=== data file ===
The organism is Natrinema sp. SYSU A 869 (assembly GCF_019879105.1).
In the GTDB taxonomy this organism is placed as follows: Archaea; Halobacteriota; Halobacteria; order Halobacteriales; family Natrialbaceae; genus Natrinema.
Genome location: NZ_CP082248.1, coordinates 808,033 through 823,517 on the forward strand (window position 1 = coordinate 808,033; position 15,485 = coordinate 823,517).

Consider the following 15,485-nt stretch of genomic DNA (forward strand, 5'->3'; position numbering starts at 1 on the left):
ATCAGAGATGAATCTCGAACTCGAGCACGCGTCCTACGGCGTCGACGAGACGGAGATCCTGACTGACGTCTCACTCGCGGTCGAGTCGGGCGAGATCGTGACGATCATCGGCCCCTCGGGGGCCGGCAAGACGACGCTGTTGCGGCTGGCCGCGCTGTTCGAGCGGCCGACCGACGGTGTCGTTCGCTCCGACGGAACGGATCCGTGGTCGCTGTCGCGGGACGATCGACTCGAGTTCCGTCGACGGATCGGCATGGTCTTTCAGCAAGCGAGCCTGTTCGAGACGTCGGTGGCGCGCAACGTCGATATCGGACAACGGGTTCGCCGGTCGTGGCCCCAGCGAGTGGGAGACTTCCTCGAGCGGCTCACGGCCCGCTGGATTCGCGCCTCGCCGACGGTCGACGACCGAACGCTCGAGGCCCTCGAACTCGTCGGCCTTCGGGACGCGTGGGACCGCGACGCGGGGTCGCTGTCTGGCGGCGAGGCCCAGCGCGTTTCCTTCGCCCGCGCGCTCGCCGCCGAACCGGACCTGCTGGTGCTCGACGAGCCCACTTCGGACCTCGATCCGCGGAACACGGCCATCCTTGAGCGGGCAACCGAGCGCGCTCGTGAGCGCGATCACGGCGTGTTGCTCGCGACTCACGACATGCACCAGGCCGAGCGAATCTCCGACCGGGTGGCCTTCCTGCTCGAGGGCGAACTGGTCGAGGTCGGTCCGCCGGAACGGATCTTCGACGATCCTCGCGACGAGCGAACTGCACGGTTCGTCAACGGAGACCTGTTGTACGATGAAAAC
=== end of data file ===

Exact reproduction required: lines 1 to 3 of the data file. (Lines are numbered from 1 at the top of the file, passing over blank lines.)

The organism is Natrinema sp. SYSU A 869 (assembly GCF_019879105.1).
In the GTDB taxonomy this organism is placed as follows: Archaea; Halobacteriota; Halobacteria; order Halobacteriales; family Natrialbaceae; genus Natrinema.
Genome location: NZ_CP082248.1, coordinates 808,033 through 823,517 on the forward strand (window position 1 = coordinate 808,033; position 15,485 = coordinate 823,517).